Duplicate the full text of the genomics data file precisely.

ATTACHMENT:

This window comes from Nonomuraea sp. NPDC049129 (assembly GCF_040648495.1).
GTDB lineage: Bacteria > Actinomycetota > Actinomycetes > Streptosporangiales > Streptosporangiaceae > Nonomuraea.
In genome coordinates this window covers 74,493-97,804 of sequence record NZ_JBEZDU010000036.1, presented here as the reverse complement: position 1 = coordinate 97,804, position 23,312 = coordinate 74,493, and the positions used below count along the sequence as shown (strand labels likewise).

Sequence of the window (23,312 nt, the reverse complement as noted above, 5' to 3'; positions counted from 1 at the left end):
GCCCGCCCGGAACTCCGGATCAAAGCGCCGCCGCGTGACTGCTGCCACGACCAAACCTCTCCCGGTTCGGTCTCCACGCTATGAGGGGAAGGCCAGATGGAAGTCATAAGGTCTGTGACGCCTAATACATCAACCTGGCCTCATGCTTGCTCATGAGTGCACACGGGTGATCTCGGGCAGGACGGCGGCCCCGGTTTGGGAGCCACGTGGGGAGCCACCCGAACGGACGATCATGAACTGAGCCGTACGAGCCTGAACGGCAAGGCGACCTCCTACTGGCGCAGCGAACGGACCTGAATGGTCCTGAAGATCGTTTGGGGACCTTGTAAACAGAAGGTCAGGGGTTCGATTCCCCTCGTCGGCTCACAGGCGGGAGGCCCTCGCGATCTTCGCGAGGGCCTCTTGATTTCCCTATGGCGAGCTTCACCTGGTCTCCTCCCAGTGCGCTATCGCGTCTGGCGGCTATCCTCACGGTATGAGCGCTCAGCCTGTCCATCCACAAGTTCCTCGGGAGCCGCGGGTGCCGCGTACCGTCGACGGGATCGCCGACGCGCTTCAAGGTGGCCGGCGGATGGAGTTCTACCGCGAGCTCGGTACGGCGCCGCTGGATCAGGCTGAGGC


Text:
This window comes from Nonomuraea sp. NPDC049129 (assembly GCF_040648495.1).
GTDB lineage: Bacteria > Actinomycetota > Actinomycetes > Streptosporangiales > Streptosporangiaceae > Nonomuraea.
In genome coordinates this window covers 74,493-97,804 of sequence record NZ_JBEZDU010000036.1, presented here as the reverse complement: position 1 = coordinate 97,804, position 23,312 = coordinate 74,493, and the positions used below count along the sequence as shown (strand labels likewise).

Sequence of the window (23,312 nt, the reverse complement as noted above, 5' to 3'; positions counted from 1 at the left end):
GCCCGCCCGGAACTCCGGATCAAAGCGCCGCCGCGTGACTGCTGCCACGACCAAACCTCTCCCGGTTCGGTCTCCACGCTATGAGGGGAAGGCCAGATGGAAGTCATAAGGTCTGTGACGCCTAATACATCAACCTGGCCTCATGCTTGCTCATGAGTGCACACGGGTGATCTCGGGCAGGACGGCGGCCCCGGTTTGGGAGCCACGTGGGGAGCCACCCGAACGGACGATCATGAACTGAGCCGTACGAGCCTGAACGGCAAGGCGACCTCCTACTGGCGCAGCGAACGGACCTGAATGGTCCTGAAGATCGTTTGGGGACCTTGTAAACAGAAGGTCAGGGGTTCGATTCCCCTCGTCGGCTCACAGGCGGGAGGCCCTCGCGATCTTCGCGAGGGCCTCTTGATTTCCCTATGGCGAGCTTCACCTGGTCTCCTCCCAGTGCGCTATCGCGTCTGGCGGCTATCCTCACGGTATGAGCGCTCAGCCTGTCCATCCACAAGTTCCTCGGGAGCCGCGGGTGCCGCGTACCGTCGACGGGATCGCCGACGCGCTTCAAGGTGGCCGGCGGATGGAGTTCTACCGCGAGCTCGGTACGGCGCCGCTGGATCAGGCTGAGGC